http://www.dadacanada.com/idling-facts-and-myths/idling-myths.html
>>>>>>>>>>>>>>>>>>>>>>

I don't need to google anything in regards to what I said, I know exactly what a frozen vehicle sounds like at start up and one you put it into gear right away and start driving, versus one you let warm up for several minutes or more before taking off. I can garauntee you that if you let a very cold vehicle warm up for 15 minutes or so in Park or close to operating temp, that heat build up in the engine will transfer to the tranny fluid and the transmission will run and sound much better, than a vehicle you didn't let warm up and drove off immediately in after a cold start up as you suggested you do with your vehicle. The longer you let it warm up after sitting all night in very cold temps, the better it will drive and sound when you go to drive off in it. I know this from experience by driving in very cold temps every winter. Maybe you've never experienced real cold temps and wind chills like I have. Like I also said previously, the warm up time varies depending on how cold it is outside and how long the vehicle sat.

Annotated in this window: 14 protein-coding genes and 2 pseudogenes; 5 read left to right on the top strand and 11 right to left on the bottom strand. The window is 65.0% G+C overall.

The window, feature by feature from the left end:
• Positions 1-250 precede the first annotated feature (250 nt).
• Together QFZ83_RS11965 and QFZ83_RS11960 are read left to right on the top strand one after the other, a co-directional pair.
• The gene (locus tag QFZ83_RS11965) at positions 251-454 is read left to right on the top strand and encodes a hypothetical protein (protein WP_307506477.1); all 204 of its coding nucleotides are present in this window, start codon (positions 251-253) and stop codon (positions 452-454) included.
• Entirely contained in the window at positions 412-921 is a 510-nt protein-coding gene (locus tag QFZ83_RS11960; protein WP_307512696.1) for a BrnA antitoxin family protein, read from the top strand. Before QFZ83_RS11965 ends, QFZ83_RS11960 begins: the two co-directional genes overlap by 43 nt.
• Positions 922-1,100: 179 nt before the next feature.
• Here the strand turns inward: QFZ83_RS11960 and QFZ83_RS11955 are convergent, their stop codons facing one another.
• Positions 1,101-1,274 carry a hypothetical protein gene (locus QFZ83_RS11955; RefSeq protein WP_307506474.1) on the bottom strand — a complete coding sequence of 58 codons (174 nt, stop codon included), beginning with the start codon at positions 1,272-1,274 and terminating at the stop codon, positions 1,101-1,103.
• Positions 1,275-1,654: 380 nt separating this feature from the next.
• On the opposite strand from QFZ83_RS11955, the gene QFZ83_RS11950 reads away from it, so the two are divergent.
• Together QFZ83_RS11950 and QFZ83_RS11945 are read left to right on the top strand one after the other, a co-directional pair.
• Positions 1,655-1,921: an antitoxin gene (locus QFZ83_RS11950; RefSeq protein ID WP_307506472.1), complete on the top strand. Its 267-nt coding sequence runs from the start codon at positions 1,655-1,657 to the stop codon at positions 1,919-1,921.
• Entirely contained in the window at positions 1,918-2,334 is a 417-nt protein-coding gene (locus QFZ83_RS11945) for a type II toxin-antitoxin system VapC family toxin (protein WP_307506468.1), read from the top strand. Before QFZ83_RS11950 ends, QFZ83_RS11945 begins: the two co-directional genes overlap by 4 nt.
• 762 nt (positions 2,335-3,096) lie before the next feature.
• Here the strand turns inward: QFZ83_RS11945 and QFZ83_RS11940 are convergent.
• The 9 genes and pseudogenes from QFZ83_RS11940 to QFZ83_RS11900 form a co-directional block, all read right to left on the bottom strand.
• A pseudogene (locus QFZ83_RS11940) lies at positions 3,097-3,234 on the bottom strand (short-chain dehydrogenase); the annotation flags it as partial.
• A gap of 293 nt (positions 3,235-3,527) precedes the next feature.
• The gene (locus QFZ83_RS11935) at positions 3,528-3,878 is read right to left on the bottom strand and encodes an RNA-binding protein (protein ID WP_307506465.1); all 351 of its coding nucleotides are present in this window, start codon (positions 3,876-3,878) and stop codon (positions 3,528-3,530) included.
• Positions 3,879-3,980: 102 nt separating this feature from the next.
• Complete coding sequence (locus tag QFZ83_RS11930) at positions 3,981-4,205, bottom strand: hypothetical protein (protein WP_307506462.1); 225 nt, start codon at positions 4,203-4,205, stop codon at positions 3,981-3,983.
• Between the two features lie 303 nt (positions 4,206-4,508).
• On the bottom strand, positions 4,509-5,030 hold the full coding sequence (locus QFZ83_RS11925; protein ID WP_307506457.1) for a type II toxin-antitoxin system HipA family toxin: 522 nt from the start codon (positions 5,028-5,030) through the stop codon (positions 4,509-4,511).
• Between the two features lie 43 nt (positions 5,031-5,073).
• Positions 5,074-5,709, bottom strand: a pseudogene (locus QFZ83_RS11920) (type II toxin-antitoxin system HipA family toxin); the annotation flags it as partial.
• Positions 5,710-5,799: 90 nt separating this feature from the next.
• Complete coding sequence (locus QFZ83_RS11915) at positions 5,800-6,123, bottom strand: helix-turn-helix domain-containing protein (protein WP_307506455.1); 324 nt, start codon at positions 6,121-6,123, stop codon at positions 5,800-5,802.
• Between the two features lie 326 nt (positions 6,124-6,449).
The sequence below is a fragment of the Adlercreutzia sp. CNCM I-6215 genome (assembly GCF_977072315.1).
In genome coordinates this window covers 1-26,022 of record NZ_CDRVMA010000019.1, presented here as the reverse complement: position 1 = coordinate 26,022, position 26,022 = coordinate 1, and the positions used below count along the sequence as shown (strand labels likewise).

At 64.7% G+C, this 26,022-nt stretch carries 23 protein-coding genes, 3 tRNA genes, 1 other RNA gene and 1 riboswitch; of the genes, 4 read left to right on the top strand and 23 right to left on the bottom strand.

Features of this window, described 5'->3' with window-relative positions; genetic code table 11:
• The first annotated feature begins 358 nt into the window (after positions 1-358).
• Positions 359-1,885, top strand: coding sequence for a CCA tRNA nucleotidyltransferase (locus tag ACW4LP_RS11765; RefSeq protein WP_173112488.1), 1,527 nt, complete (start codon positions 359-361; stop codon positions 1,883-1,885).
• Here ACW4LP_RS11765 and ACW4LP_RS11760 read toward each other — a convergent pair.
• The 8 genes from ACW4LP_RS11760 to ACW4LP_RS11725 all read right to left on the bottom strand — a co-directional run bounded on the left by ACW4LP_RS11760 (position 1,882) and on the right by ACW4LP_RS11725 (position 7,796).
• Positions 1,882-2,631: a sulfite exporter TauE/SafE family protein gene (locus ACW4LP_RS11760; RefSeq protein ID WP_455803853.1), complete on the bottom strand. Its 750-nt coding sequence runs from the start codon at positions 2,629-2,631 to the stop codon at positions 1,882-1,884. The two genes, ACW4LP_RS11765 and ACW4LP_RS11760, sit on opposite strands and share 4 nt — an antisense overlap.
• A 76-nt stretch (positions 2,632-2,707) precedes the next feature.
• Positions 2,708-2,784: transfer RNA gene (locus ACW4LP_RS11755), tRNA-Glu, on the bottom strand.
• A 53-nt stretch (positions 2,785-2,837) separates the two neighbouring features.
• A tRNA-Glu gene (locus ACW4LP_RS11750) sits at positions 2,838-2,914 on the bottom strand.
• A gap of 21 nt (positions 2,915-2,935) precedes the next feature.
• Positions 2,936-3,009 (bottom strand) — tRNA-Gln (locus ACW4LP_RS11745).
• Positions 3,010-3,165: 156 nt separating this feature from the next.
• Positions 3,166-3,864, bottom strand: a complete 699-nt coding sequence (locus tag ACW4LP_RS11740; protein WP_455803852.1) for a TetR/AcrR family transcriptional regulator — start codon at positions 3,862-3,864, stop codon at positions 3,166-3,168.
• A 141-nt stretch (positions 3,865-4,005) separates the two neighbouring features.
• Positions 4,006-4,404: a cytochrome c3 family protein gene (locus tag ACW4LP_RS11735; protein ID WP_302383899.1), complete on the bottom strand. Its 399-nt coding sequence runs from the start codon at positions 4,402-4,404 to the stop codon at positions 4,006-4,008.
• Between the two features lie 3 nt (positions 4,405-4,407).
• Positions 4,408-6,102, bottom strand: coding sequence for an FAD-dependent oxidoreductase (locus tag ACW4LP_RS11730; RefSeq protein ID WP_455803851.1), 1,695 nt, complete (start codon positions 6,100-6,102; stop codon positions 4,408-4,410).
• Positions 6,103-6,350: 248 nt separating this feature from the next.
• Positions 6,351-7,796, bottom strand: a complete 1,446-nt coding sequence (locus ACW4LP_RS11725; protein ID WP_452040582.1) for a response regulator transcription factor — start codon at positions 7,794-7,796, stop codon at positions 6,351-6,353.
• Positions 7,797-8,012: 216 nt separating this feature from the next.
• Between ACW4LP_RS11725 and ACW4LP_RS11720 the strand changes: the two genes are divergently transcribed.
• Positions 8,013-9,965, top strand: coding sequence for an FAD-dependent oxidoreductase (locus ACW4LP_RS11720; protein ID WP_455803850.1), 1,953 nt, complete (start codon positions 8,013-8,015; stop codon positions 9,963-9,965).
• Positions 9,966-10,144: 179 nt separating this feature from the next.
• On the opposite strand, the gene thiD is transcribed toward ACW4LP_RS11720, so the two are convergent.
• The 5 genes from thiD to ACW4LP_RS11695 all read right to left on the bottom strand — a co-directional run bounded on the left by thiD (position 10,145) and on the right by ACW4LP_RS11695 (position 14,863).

corkey

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hmmmm
New York,
New Jersey,

NOW, let somebody that lives where it gets cold add to this,,

yes oil pan heaters are not the answer, but it was provided for you in the form of a block heater ,that warms the coolant,
i live where it gets to -45 in the night with high temps of -35 in the day for long periods of time,
I am going to add a remote start to my Explorer cause with the block heater combination and a few minutes of idle time just before i go out to drive away , my scangauge 2 says my engine gets to almost 170 f before i leave my driveway,

i would say that is ideal as there is already real good heat coming out of the vents or defroster and allows for much easier window scraping if there is snow or ice on the window,,
with inlet air temps at -15 or less the engine will still warm up pretty good if the coolant starts at 80-90 degrees from the block heater,